IT (2017) Review


We aren’t entirely finished with Pennywise the Dancing Clown… 

In the small town of Derry, children disappear nine times the national average. An unsettling clown, known as “IT” has been terrorising the town for centuries, with a history of violence and murder. The neighbourhood kids, otherwise known as the “Losers Club” unfold this frightening information and work together to try and face their fears, in attempt to discover why IT is targeting them and their town.

Fans of the Horror genre and Stephen King enthusiasts alike have been eagerly anticipating this moment since 2009. This time around, Andy Muschietti takes over the directorial duties, resulting in intrigue and a whole new look for IT. He presents to us a faithful, but careful adaptation that floats on most levels, but tends to slip down the sewer on others. Stephen King’s strength as a writer is his ability to tap into human fears and paint them with a layer of the supernatural. While IT is widely known as a ‘horror’ film, Muschietti’s take can be described as a coming-of-age film, with horror elements thrown in on occasion.


This adaptation can be admired in the sense that IT wasn’t heavily involved, nor was he forced into every scene for the pure sake of it. Otherwise, there would have been an absence of intrigue, and we wouldn’t have craved his presence as much as we did. When he does appear, he is the only thing that matters. Skarsgård as Pennywise is deeply unsettling, and doesn’t mimic Tim Curry’s performance in the slightest. His eccentric ticks and mannerisms make his execution entirely original, along with the weird and wonderful ‘wall-eyed’ addition. Curry’s performance doesn’t hold a balloon to Skarsgård’s. Think Krusty the Clown vs. Freddy Krueger competing on the Monsters Inc Scare-O-Meter; Curry has been out-clowned.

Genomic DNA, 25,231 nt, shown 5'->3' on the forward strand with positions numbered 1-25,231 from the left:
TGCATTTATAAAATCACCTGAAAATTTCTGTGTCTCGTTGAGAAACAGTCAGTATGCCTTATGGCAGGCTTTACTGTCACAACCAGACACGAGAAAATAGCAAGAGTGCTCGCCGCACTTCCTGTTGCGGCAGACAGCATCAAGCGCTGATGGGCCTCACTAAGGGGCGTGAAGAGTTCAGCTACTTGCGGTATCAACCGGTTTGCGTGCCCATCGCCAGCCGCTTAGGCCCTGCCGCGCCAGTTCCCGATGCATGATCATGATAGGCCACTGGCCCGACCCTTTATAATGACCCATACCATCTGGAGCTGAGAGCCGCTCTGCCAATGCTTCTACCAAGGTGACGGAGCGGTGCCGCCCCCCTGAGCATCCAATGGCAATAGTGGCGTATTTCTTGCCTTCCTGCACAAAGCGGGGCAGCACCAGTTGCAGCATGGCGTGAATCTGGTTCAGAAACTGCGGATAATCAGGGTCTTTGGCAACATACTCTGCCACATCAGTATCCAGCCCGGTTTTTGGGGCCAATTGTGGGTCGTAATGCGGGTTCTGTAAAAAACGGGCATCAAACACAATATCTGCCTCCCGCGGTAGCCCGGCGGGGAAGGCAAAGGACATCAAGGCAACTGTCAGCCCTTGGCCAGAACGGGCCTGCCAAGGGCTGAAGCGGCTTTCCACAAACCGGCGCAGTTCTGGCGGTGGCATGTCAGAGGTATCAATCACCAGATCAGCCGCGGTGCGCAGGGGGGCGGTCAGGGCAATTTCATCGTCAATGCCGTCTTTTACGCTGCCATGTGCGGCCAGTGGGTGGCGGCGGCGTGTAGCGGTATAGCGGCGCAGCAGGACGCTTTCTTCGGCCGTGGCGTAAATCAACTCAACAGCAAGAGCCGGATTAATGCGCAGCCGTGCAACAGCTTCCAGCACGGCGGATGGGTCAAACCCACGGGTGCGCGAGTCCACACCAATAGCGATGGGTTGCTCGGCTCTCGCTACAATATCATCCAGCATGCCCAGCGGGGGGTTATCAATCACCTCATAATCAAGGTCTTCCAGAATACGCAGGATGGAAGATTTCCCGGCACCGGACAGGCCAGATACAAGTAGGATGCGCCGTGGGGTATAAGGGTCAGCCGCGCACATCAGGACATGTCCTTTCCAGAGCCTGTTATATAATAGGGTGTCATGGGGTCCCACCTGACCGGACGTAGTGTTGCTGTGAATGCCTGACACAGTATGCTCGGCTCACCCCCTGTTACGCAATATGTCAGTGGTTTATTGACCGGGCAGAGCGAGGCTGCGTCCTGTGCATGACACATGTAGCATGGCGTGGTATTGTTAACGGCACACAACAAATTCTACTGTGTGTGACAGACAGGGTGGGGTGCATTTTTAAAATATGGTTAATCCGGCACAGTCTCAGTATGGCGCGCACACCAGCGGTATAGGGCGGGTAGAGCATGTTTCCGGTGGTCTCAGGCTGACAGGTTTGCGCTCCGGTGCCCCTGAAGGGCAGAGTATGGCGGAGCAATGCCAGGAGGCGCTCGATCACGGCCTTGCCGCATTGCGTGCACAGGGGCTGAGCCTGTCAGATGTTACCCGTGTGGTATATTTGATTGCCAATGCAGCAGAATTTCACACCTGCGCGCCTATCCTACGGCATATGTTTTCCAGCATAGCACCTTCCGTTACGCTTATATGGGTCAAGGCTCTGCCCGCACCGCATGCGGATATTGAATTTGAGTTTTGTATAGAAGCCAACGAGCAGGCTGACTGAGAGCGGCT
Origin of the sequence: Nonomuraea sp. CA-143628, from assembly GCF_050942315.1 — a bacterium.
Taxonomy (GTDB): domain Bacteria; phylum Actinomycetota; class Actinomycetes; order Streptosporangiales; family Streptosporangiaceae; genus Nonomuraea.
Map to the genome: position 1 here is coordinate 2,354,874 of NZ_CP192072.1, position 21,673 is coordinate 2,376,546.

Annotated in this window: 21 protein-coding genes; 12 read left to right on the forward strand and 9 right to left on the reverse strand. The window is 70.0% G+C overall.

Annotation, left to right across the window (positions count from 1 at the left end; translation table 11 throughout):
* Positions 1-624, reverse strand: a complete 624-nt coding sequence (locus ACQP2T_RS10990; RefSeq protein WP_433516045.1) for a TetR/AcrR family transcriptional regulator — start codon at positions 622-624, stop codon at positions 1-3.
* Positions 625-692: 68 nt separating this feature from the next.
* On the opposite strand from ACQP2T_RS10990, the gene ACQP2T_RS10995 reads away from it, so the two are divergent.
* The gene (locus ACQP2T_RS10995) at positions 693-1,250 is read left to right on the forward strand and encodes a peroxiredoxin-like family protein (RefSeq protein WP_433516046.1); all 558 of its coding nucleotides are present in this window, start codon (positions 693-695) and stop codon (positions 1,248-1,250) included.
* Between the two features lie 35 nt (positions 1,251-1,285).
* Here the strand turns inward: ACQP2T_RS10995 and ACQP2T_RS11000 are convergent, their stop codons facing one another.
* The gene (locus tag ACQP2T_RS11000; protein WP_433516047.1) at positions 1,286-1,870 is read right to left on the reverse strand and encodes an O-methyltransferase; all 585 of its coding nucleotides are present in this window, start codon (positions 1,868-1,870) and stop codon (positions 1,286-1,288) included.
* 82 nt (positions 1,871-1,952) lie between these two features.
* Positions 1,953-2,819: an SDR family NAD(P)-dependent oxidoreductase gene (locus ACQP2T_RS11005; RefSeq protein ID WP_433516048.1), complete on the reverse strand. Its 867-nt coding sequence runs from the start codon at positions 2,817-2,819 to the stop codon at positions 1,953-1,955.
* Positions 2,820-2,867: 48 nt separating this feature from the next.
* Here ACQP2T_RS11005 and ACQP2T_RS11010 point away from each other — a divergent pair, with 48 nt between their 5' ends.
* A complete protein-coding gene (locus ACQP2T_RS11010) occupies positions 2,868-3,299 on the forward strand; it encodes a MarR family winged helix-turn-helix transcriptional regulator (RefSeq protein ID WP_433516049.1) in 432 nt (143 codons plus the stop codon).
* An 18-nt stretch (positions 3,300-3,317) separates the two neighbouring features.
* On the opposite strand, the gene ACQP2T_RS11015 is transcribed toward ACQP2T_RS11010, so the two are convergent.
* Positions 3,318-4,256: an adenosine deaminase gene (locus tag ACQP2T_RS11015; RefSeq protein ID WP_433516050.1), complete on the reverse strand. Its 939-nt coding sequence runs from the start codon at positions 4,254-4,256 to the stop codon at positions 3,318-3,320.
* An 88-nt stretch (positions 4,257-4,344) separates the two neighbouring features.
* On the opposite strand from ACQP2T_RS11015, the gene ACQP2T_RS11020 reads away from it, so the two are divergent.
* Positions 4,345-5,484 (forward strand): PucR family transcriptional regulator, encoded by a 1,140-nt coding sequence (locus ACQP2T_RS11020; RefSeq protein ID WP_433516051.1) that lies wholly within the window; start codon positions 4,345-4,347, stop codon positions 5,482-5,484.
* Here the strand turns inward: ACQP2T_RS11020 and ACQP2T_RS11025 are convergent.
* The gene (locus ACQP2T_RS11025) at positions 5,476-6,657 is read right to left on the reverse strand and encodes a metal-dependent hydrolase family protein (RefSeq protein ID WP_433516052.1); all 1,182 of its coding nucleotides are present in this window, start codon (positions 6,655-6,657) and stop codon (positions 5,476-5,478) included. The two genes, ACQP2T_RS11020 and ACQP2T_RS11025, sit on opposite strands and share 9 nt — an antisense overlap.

Lately, jump scares are used in a cheap contemporary fashion, tirelessly thrown in the mixture like the excessive amount of cola bottles in a packet of Haribos. Here, they are incorporated more appropriately and sneak up on you unexpectedly. Though, several did fall flat due to an excessive use of CGI. Post-production editing was embarrassingly weak at times, utterly downsizing the level and impact of the scare. Simple does it, and this motto should have been stuck to throughout, rather than taking a trip to Wonderland and back, changing the direction of the piece in a lazy fashion. Another downside was how heavily marketed the film was. Too much was revealed to the audience among the trailers, covering almost every jump scare in the film. This left little unknown. But hey, 3 minute trailers are (sadly) the new ‘norm’…IT movie

The film does have one thing, that isn’t always easy to achieve, and that is heart. This element makes up for the lack of terror, as the lovable “Loser’s Club” has characters we truly warm to, and plenty of them. Though, Stanley played by Wyatt Oleff, was the ‘odd child out’ – his expression felt like it was simply stuck in place, limited, and needed a little more OOMPH. When stood next to the rest of the kids, who each blossomed in conveying the individual traits of their characters, he just seems strangely out of place. Numerous visual references pay homage to 80’s classics, Nightmare On Elm Street and The Gremlins – this aids to capture the atmosphere particularly well. Moreover, Muschietti’s choice of shot is commendable. Rather than being confined to dimly lit alleyways which is all too conventional of the genre; Derry shines in the sunlight, yet still manages to ooze out a feeling of unease.

Stephen King adaptations can go one of two ways, and thankfully IT floated towards the sky more so than the sewers. Admittedly, it is not as horrifying as the critics have hyped it up to be, but is still deeply emotional and a lot of fun. The premise created by Muschietti is frankly too amusing to be unsettling.

Written by Georgina Aindow